It was so great to be on a bike, and to learn that a very rural existence was a mere ferry ride (10-15 minutes) away from the bustle of Phnom Penh. I loved the feeling of riding down an empty dirt lane way and as I passed by, little children would run out from their huts and yell “Hi” or “Hello” to us in English and we’d yell back. It was such a happy experience. Afterwards, we went to a silk farm, had a delicious fruit feast, and then on to another place with a temple and really unique wooden carvings that were quite ancient.

I felt like it was the S.E. Asian version of cycling a Southern Gulf Island in B.C., a place near and dear to my heart. We rounded it off with a feast at a local spot that, of course, our Cambodian guide knew would be really decent. A great day. A lasting memory.

Candace ends the blog post by saying, “There’s a lot happening in the world right now that would lead us to believe how disconnected we are from each other—but if this map says anything, I believe it’s that connection is real, alive, and important to us all.”

And that’s how you actually make blogs interactive. Something that I’m sorry to admit I’ve failed at miserably.

Monday, however, is a good day for dreaming about the next getaway, and for me, that’s as close as a visit to Candace’s blog. Check it out!

A tale of two Chinatowns

kingoftheyeesYesterday I went to Aberdeen Centre in Richmond for the first time ever in spite of it being around since the 1990s. There are usually only two reasons I ever go to Richmond: to get on a plane at YVR or to visit one of my favourite places, the village of Steveston. We CAN be creatures of habit, can’t we?

It was a dreary Sunday and I had no plans so I decided to act like a bit of a tourist. I’d heard that the food court is really good there with all sorts of authentic Asian cuisine and there was some photography exhibit that was on display. Okay, a plan was formulating, reason to get dressed and leave the apartment.

In addition, I’d noticed that a local playwright that I am acquainted with, Elaine Avila, had recommended on her Facebook page, a play, King of the Yees, by Lauren Yee, a San Francisco-based playwright.

The play was at the Gateway Theatre and conveniently there happened to be a 2pm Sunday matinee.  This play, according to Jovanni Sy, artistic director, as he wrote in the program, was “one of the most highly sought after scripts in the U.S. in the past year.”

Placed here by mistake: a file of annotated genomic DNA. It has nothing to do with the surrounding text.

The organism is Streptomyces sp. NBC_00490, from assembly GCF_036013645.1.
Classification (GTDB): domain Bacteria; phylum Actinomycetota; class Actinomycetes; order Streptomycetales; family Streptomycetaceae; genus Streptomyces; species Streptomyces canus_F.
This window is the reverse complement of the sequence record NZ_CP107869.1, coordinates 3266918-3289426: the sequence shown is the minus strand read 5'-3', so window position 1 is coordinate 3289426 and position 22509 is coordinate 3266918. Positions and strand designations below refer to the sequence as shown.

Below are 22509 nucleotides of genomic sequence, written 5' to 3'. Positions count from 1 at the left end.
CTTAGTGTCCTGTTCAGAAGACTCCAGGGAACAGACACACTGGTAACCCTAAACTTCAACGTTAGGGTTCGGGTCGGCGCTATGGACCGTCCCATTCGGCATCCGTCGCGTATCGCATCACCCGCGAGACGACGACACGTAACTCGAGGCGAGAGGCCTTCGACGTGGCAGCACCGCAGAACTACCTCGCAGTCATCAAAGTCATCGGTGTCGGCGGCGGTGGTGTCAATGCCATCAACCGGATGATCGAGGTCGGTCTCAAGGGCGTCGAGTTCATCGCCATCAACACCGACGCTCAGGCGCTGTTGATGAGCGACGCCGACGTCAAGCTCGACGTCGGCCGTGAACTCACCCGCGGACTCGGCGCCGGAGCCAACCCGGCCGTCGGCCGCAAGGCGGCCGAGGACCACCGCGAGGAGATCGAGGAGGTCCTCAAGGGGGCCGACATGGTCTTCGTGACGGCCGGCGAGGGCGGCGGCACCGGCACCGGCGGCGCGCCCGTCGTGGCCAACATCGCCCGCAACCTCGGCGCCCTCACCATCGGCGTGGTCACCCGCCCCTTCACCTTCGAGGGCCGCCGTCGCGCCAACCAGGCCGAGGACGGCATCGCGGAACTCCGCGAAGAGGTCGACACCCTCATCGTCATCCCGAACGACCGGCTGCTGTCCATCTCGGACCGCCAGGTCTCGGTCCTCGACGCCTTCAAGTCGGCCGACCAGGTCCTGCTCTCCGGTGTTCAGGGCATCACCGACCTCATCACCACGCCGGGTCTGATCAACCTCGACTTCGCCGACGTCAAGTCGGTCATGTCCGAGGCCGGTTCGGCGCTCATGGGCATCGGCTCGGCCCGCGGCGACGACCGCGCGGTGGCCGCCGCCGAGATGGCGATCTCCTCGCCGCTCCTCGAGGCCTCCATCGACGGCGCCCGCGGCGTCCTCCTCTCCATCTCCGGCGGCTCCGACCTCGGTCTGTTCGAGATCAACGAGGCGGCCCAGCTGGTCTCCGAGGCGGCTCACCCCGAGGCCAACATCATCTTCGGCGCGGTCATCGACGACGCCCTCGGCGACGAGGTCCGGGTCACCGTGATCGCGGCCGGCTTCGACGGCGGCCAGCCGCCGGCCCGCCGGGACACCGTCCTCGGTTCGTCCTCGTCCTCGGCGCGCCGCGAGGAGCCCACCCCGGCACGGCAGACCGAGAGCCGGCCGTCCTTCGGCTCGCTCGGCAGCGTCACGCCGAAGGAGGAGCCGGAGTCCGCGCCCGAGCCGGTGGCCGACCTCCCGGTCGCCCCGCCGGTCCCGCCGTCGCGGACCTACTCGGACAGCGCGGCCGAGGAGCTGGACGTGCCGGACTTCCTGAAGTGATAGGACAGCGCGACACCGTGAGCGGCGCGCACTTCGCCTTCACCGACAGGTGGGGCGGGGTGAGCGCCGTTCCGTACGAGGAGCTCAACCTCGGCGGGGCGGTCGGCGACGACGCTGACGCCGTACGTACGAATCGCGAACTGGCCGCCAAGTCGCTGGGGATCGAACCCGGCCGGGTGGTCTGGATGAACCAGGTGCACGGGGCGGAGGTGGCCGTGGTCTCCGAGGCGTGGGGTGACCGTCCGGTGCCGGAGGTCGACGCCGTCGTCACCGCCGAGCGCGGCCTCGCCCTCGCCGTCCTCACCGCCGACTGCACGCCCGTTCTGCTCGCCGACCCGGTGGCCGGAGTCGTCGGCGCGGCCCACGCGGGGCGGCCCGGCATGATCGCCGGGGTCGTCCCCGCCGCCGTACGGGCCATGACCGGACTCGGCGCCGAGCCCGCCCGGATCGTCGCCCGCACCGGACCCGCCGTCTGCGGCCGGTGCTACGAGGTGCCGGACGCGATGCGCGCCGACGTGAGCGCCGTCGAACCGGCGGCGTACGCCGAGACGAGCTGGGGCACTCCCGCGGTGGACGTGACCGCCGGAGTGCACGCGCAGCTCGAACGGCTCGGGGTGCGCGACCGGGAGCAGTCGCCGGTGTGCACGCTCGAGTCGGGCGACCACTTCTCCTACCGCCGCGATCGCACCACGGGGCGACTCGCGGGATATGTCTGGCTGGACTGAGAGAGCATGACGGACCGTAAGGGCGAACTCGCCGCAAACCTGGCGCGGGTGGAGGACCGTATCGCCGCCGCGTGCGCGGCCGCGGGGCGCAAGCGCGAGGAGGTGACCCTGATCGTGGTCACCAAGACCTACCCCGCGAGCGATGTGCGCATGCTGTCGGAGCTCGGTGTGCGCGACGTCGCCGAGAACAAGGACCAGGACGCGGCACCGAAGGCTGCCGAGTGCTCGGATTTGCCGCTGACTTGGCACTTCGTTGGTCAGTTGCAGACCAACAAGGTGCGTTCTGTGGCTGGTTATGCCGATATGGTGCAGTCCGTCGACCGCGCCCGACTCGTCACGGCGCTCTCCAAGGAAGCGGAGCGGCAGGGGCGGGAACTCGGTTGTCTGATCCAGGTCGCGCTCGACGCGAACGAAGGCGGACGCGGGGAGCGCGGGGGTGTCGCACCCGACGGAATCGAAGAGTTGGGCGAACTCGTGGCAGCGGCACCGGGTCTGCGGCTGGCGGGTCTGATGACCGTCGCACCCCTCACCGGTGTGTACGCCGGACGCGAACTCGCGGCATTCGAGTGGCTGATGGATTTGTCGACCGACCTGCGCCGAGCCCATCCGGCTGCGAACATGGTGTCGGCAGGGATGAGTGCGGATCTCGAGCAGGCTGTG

There was also a good article inside the program written by a professor of history at UBC, Henry Yu, about what defines Chinatown? We could actually all just expand that question to ask ourselves what defines a neighborhood in general. Is it just the way it looks aesthetically? Or is it more about the feeling, the connections between people, the sense of belonging (or not)?  

Yu pointed out that the City of Vancouver still only defines Chinatown’s heritage through architectural details while many other places have accepted “intangible character” as a very important part of heritage policy. As an aside, I noticed that John Atkin, Vancouver Heritage Advocate, was in the audience.

Before I even got to the play, my experience of visiting Aberdeen Centre for the first time left me mentally comparing the experience of the old Chinatowns that I’ve visited — Vancouver, Victoria, and San Francisco —  to this newer version. The new version was like Chinatown in one of those snow globes, perhaps. I didn’t dislike it intensely or anything. I just couldn’t help feel a bit confused. Like I’d been left behind. Like, How did this happen? Is it good or bad or just different. And if THIS version existed did we really still need the old one? Who is the old version for? And when all the old Chinese people, the first and second generation, die off, would the old version still be relevant, and if so, why? These are the kinds of questions whirling inside my head.